Water supplier Western Water is the first in the US to use Integrated Environmental Technologies’ fracking disinfectant solution designed to leave no lasting impact on the environment and create a safer workplace by eliminating hydrogen sulfide, the leading cause of gas inhalation deaths among oil and gas workers.
The product is undetectable 90 days after use, EPA approved and cleans and protects oil equipment from corrosion, the company says.
The EPA has approved its use for frack water, sour wells, produced waters, water flood injection water and treatment of oil and gastransmission lines.
Limited available water resources, drought and increasing water-use demands from all segments of the economy is driving water management issues to the forefront of US oil and gas operations’ considerations and accounts for $8 billion in spending for water services in US fracking regions, according to a report from IHS.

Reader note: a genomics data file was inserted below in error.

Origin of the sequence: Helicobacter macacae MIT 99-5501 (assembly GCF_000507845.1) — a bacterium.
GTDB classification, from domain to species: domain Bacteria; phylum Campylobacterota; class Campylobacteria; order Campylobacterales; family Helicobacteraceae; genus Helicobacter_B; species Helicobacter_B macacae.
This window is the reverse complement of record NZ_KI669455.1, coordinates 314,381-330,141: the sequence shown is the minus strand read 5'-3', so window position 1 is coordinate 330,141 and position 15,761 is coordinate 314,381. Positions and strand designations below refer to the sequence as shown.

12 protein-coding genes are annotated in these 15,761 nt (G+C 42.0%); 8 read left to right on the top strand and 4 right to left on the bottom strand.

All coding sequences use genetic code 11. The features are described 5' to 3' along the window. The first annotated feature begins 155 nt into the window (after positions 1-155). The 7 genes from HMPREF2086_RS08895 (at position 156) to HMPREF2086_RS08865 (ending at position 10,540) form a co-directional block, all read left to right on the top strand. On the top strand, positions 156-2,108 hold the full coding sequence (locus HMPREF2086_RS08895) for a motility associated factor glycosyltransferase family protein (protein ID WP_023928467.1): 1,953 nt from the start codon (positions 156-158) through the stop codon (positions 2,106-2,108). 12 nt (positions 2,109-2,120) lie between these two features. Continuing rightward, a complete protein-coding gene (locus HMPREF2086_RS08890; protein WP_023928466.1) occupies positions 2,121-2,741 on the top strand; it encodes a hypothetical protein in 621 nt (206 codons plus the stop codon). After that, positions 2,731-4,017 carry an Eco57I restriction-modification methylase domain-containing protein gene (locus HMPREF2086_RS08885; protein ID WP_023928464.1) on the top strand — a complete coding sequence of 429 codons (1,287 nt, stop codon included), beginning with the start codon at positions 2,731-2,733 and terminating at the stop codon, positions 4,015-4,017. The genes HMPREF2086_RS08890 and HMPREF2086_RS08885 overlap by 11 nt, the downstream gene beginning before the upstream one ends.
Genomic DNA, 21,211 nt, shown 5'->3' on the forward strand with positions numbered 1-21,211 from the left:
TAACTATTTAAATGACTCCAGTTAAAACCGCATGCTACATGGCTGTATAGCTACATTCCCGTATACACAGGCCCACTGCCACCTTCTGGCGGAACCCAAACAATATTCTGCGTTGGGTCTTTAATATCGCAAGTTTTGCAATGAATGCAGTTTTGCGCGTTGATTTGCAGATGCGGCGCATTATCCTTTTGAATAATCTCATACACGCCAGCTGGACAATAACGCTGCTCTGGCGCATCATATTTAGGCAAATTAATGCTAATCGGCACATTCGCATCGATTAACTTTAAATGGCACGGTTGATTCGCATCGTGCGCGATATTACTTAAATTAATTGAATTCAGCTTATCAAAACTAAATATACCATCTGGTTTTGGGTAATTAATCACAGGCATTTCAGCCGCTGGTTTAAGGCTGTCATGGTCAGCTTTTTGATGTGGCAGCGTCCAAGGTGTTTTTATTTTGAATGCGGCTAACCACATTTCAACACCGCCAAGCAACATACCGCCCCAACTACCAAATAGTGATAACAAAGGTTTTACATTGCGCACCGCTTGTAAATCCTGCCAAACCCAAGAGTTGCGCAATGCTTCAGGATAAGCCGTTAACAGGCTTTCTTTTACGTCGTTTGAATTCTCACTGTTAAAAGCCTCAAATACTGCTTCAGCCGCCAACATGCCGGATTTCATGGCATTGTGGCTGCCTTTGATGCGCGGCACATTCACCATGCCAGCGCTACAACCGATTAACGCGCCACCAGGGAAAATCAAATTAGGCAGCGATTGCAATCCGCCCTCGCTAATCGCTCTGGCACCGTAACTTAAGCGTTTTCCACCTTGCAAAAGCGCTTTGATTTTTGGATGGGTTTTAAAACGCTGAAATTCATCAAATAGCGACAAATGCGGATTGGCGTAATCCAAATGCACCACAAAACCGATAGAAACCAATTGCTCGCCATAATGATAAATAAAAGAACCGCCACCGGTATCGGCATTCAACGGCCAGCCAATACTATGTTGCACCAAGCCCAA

An increasing number of oil and gas operations are reusing water. The practice is a boon to water companies that are helping drillers use less freshwater and dispose of less wastewater.
For instance, Fasken Oil and Ranch in West Texas now uses 90 percent recycled water for hydraulic fracturing, putting the company 10 percent away from its goal of not using any freshwater for fracking.
Recycling permits applications in Texas rose from less than two a year in 2011 to 30 approved in fiscal year 2012. The spike in requests led the Texas Railroad Commission, which oversees oil and gas operations, to change the rules in March, eliminating the need for drillers to get a permit if they recycle on their own lease or on a third-party’s property.